Free Press Journal

Reinterpreting the right to bleed


Muslim women

Last fortnight leading seminary Darul Uloom Deoband issued an edict prohibiting Muslim women against dressing their eyebrows or cutting their hair to look beautiful. “Dressing the eyebrow to look beautiful is against the tenets of Islam,” Maulana Mufti Arshad Faruqui, head of the Darul Ifta, the fatwa department of the seminary, told reporters in Saharanpur (Uttar Pradesh).

The fatwa, according to media reports, was in response to a question from a local Muslim (male) who had asked whether Islamic convention allowed women to dress, pluck, wax, thread or draw on their eyebrows or cut their hair.

Close on the heels comes another gem, from Kerala. Chief of Tranvancore Dewasom Board Prayar Gopalakrishnan has said allowing women into Sabarimala temple will lead to “sex tourism”. He fears that “immoral activities” will turn the place into a “spot for sex tourism like Thailand”.  Sabarimala is the world’s second largest seasonal pilgrimage after the Mecca in Saudi Arabia. The TDB president was reacting to Supreme Court’s decision that a Constitution bench will look into the validity of a decades-old ban on entry of women aged between 10 and 50 into the hill shrine.

The court was hearing petitions by Indian Young Lawyers’ Association and activists of “Happy to Bleed” or Right to Bleed campaign, seeking a direction to lift the ban. The TDB said the prohibition was in accordance with tradition. The presiding deity, Lord Ayyappa, is a Naishtika Brahmmachari (one who has vowed to remain celibate) and hence menstruating women are taboo in Sabarimala.  Devotees embark on a pilgrimage after observing strict abstinence vows for 48 days. Immoral activities, as feared by the TDB chief, can happen only if the men give free rein to their lust at the holy abode; so blaming only the women for the imagined sex tourism is unfair.

Some Hindu monks have added an occult dimension to the gender bias. Central to the controversy, apparently, is the belief that menstruation is impure and unpleasant to Gods although Gods do not discriminate. After all, it was He who formatted the software, including menstruation for procreation and preservation of human race. It still is a mystery as to at what point of time menstruation became impure in certain cultures?

While the Gods have been rendered helpless in the polemics between traditionalists and modernists, the courts have been sensible and gender sensitive. It is expected to decide whether interdiction of bleeding women militates against gender justice guaranteed under the Constitution.

Gender bigotry is not confined to Islam and Hinduism alone. The Catholic Church refuses to ordain women as priests and it opposes all forms of abortion procedures. Foetus killing was considered such a grave sin that only a bishop could absolve a “repentant” woman, or a priest given special permission by a bishop. Happily, Pope Francis is moving away from the “absolutist” stand of his predecessors in matters of morality and sex. Last year, the Pontiff gave all priests the power to forgive women who have had an abortion, saying the procedure was a “grave sin but one that God’s mercy could wipe away for those with a repentant heart.”  Rampant teenage pregnancy and questions whether it is ethical to deny permission to a teenaged rape victim to abort the foetus, continue to agitate the minds of progressive clerics.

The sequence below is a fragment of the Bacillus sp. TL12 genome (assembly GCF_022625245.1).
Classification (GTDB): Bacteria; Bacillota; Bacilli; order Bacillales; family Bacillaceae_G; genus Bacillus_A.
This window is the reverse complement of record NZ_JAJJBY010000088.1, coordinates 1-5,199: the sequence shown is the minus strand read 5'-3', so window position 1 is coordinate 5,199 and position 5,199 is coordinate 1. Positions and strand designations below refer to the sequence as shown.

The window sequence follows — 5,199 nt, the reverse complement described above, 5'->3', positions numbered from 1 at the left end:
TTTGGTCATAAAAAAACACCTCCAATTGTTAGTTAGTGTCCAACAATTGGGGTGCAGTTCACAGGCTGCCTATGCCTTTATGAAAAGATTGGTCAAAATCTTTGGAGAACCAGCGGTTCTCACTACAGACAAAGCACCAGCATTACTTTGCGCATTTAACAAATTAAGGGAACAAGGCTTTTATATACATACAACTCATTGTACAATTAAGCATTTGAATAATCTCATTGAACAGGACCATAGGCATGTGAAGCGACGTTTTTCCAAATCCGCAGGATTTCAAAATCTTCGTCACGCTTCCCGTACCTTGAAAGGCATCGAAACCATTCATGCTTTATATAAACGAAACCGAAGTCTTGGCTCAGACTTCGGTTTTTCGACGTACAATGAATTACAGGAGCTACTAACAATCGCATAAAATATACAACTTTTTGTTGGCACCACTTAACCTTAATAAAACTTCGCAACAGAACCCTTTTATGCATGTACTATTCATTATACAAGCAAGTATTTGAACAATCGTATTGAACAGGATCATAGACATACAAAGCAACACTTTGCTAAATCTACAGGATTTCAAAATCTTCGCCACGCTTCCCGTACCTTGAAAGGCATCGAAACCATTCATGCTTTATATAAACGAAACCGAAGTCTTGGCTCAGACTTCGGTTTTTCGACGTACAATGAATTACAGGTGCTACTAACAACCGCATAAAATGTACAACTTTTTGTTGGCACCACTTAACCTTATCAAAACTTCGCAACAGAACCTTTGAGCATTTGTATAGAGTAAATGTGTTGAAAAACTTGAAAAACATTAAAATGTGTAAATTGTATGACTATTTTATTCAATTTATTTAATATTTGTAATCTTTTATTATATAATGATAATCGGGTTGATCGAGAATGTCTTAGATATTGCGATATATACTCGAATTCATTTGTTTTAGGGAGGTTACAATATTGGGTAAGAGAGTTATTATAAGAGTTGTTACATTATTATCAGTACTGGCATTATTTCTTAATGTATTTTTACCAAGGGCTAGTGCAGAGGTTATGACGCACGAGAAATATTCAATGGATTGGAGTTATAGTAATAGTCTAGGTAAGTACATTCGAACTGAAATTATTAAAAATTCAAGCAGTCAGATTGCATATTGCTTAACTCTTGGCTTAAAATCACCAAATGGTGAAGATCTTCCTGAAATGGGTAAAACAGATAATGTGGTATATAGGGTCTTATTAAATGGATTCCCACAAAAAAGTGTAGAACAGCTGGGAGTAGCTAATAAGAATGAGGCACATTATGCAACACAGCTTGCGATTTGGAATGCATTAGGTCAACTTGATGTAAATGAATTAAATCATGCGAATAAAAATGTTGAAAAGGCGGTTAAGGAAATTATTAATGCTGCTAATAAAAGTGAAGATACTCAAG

Not only abortion, the Church has even demonised condoms on the ground that its use is life retarding, artificial intervention even as it frowns upon the new age craze like body piercing and tattoos that it considers as intrinsically evil. In the wake of Church of England’s guidelines a few years ago that held “uncritical use of masculine imagery” responsible for the violent behaviour towards women, the Catholic Church reaffirmed its stand that femininity cannot be ascribed to God.

As it declined to categorise God as “She”, some Church officials claimed that God’s gender debate was a transgender-inspired controversy – “Thou shalt not refer to God as He.” The LGBT community stood to gain by erasing gender divide, it was said. If God is not He or She, what will be the gender of the Devil? Vatican has not gendered the concept of a devil. It is personification of the evil that is present and operative in human life, say Church officials.

In the Indian context, the debate is limited to menstruation and gender parity in matters of religion. April last year the Shani Shingnapur temple, Maharashtra, was forced to lift the ban on women’s entry into sanctum sanctorum following Mumbai high court directive culminating a high voltage campaign by woman activists. It is a woman’s fundamental right to go into places of worship and the government is duty-bound to protect it, the court ruled.

Three months later, the same court nullified bar on Muslim women’s entry into the 585-year-old Haji Ali Dargah on a plea by Bharatiya Muslim Mahila Andolan. Though the Dargah Trust challenged the verdict in SC, the clerics lifted the ban following court’s intervention. All eyes are now on the apex court which will inter alia examine whether the curbs based upon biological factor are discriminatory and whether the temple authorities have violated Articles guaranteeing equality before law and prohibition of discrimination on the grounds of religion, race, caste and sex. Attempts to give a communal colour to the debate even when the court is seized of the matter must be resisted.

The author is an independent journalist.